Bellingham’s Lighthouse Mission began 95 years ago as a safe haven for fishermen and loggers who had fallen on hard times. Today the mission provides shelter for about 250 people daily. Its goal: to break the cycle of homelessness. To this end, it offer three meals every day, a safe place to sleep, employment and legal assistance, one-on-one support and a long-term addiction recovery program.
Lighthouse Mission is fully funded by individual contributions and support from local businesses and churches. Chad Nickisch, Barkley Branch Manager of Peoples Bank, took a special interest in supporting the mission after hearing about one of his children’s classmates experiencing homelessness. “Homelessness is a big problem in our community compounded, ironically, by minimum wage increases in the near future, along with a decrease in affordable housing,” Nickisch says.
Many people working at minimum wage jobs count on low income aid, like SNAP Food Benefits and Medicaid. For some, the recently approved wage increase may revoke their eligibility for these types of aid without covering the costs of benefits.
“Lighthouse Mission is using every square inch of space to meet the needs of our community,” Nickisch says.
The Mission’s 24-hour Drop-In Center is open for anyone experiencing homelessness and is there to support people when they are ready to seek change. In addition to providing meals and shelter, the facility offers access to health care, including an eye clinic which is run in partnership with the Bellingham Central Lions Club. “It’s hard to get a job if you can’t see,” says Hans Erchinger-Davis, Executive Director of Lighthouse Mission Ministries. “We are dedicated to helping motivate change and offering hope for a better future.”
In addition to the Drop-In Center, Lighthouse Mission maintains longer-term shelters for men at The Mission and women and children at Agape Home. “We have doubled our capacity in the last year and a half, and haven’t had to turn anyone away since then,” says Erchinger-Davis.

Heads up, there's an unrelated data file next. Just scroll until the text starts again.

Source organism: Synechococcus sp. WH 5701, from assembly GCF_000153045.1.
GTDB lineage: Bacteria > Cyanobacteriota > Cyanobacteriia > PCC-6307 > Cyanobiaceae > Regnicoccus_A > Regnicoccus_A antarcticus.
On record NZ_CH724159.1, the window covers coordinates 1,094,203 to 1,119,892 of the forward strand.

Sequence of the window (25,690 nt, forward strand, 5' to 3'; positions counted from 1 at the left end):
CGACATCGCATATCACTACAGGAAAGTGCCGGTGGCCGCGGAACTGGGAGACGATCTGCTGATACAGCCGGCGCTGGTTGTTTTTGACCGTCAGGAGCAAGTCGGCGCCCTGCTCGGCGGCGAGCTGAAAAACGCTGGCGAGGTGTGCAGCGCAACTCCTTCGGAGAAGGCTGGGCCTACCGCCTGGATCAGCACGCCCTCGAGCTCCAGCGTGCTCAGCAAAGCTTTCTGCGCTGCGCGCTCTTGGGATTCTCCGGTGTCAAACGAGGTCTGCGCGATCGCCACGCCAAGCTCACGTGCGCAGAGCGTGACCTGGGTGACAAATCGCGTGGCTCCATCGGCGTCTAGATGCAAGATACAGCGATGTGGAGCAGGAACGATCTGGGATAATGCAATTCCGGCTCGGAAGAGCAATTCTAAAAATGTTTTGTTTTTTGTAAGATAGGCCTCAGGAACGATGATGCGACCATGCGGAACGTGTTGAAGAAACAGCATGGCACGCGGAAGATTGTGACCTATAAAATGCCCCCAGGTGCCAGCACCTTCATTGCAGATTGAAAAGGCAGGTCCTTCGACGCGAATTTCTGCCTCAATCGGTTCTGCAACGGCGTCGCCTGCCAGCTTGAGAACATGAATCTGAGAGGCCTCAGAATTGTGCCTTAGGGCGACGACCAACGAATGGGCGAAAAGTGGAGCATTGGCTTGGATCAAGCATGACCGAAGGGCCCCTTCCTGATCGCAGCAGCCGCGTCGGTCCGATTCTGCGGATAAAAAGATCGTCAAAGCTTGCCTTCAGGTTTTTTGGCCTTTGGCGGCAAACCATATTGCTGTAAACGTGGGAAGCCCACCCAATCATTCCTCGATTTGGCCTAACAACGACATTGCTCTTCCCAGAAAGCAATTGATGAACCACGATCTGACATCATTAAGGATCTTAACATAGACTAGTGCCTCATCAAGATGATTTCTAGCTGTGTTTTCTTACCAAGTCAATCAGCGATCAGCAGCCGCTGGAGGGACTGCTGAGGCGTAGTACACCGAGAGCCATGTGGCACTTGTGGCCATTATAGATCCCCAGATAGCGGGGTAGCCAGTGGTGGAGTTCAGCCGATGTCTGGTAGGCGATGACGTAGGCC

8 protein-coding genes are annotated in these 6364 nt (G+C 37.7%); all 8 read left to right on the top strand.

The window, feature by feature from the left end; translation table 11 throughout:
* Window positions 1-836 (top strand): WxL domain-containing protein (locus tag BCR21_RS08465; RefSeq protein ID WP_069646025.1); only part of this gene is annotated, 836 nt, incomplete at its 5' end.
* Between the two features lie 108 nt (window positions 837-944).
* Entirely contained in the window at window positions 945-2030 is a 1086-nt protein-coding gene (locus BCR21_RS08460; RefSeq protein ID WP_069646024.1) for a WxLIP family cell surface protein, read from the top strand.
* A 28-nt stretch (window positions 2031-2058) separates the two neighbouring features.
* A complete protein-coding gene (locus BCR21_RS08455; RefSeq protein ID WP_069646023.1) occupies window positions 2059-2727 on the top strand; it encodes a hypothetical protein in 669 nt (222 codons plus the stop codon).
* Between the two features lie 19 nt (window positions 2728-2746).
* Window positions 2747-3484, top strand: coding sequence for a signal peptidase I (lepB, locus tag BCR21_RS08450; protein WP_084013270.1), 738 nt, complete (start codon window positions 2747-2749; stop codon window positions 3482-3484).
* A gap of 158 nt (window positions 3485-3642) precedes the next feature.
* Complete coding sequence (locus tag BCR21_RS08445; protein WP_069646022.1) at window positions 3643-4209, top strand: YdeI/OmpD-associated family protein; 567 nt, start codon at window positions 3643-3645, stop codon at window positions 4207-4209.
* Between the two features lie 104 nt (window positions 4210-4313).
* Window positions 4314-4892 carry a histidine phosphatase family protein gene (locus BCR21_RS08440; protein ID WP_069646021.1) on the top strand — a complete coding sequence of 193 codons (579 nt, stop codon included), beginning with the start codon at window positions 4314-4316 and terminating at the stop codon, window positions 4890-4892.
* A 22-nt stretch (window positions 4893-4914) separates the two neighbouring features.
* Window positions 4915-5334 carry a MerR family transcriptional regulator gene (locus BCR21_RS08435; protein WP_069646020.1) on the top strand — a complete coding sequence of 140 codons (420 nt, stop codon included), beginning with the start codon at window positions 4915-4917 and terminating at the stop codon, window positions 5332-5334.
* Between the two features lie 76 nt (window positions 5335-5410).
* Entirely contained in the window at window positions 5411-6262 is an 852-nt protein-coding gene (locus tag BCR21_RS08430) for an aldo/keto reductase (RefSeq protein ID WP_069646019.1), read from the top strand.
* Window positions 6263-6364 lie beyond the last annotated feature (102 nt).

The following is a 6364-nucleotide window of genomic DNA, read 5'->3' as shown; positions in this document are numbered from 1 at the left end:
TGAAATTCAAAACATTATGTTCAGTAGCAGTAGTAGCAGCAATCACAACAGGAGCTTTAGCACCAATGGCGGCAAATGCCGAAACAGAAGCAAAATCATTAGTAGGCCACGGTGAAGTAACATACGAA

The dedicated Lighthouse Mission team also uses an outreach program to connect with individuals that don’t visit the Drop-In Center. Staff, volunteers and recovery program personnel go out in the Street Connect van to form relationships. Most of the people they meet are broken and suffering, but the mission wants each to know they are welcome “just as they are” and that they are ready to help at any time. “We understand that everyone changes at different rates,” Erchinger-Davis says. “Here, we are offering a safe context to get back to a flourishing life.”
One woman visited the Drop-In Center off and on for about five years. She usually stayed close to the safety of the Mission, but wasn’t ready to take the next step. She had feelings of shame and felt that she didn’t deserve a better life. One day she was experiencing terrible pain and was rushed to the hospital. There, not knowing she was pregnant, she delivered a baby addicted to drugs. The infant was taken to foster care and the woman decided to fight for her child. She joined the community at Agape Home and utilized all of the support. She got clean, was eventually granted visitation and now has her daughter full-time. “It takes years, but she’s doing it,” Erchinger-Davis says.
To help even more people in Whatcom County, Nickisch joined Generation Forward, which tackles big problems locally using a five- to 20-year approach. This group of 90 community members works to solve the toughest issues like access to mental health care and early childhood education. As part of the funding committee, Nickisch and others are working to solve the issue of sustainable funding in an effort to help non-profits prosper and meet the needs of Whatcom County. “We as a community, in Whatcom County, are very strong,” Nickisch says. “There is considerable wealth in this area and we don’t flaunt it; we give it. People have amazing hearts and are willing to give if they know where it needs to go.”
Nickisch is active in local foundations to ensure that those in need get the support required to make positive changes. At Peoples Bank, he connects customers with community organizations that would be a good fit for them — like a worthy cause matchmaker. In the end, Nickisch says, “Giving back is an essential component to what makes us a community bank. We are dedicated to providing support to the communities where we live and work, and we do this because it’s the right thing to do. Helping the community in the best way possible ensures it’s here for tomorrow and more people can enjoy and flourish.”